|Michael Gerrard||01:09||8||Overall Champion|
|Simon Damant||01:19||7.5||2nd Overall|
|Peter Blackwell||01:32||8.5||3rd overall|
|Andi Rickard||01:18||7||Women’s Champion|
|Terry Standen||01:17||6||English Scythe Champion|
|David Kuegler||01:59||8||Veteran Champion|
|Tracy Harris||02:23||9||Quality Champion and |
|Shane O’Reilly||04:25||5.5||2nd Veteran’s|
|Julie Rubiella||05:40||6.5||3rd Women’s|
|Danny Hodgson||03:15||4.5||2nd English scythe|
Both speed and quality are important in judging the results from the competition. With speed being absolute, and quality more subjective, balancing considerations of the two can be tricky. There is no single simple formula that can be applied, especially as the grass can vary so much in character from one year to another.
The grass at Muchelney this year was generally easy to mow to a good standard. Furthermore, we had plenty of grass to allocate to 5 x 5 plots which meant that we were able to assess the plots beforehand and reject from the competition any poor plots (eg with wheel tracks), and ensure the top finalists from the heats were allocated plots of evenly matched good mowable grass.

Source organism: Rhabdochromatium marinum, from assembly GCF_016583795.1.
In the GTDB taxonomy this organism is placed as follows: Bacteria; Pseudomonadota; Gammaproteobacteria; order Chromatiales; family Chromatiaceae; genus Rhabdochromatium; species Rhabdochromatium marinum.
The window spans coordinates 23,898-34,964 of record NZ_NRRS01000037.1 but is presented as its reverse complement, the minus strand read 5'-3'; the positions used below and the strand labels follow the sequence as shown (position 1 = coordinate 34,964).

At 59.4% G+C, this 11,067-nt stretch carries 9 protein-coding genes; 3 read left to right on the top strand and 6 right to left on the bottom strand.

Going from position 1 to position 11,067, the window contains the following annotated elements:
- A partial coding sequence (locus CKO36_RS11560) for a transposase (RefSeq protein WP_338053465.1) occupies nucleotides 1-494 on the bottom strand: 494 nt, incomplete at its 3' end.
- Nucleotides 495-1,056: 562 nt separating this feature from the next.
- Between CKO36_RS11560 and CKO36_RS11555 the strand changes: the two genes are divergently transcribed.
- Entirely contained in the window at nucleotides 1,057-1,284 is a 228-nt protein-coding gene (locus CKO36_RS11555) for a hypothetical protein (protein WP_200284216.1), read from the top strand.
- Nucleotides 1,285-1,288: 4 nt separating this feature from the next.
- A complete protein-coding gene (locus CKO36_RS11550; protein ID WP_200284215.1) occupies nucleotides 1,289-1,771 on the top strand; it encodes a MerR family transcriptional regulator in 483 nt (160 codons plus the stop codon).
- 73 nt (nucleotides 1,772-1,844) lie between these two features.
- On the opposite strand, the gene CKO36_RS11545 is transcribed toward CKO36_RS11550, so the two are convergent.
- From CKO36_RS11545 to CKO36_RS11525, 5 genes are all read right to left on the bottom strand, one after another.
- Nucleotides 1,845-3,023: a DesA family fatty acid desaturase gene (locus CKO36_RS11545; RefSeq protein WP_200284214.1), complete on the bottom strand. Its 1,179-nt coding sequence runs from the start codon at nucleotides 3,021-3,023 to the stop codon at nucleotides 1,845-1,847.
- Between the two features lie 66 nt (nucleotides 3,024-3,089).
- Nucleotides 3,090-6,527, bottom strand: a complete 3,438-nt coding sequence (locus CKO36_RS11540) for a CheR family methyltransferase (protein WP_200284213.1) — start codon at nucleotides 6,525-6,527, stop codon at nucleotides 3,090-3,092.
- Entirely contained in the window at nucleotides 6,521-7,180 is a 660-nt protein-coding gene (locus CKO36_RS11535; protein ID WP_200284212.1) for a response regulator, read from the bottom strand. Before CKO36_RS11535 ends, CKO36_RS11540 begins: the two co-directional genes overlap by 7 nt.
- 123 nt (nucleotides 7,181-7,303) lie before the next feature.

The consensus for both heats and finals, given the good grass quality this year, was that mowers who on they day did not manage to mow to a standard of at least Quality 5 would not be considered for advancement to the finals or for awards (other than Fast-but Crap and with some concession being given to English Scythes).
I have chosen to present the results tables ordered by speed, but with ranking adjusted for quality, and with all scores of less than 5 grouped at the foot of the tables. The ranking formula I prefer for this is to multiply each time x 9 (9 = Q max score), then divide this by each quality score. These adjusted times determine the ranking in my lists. With this system fast times of similar high quality are penalised the least; and poor-quality slower mows are given progressively higher time penalties. (NB. This is not necessarily the system adopted by the judges on the day who remain independent).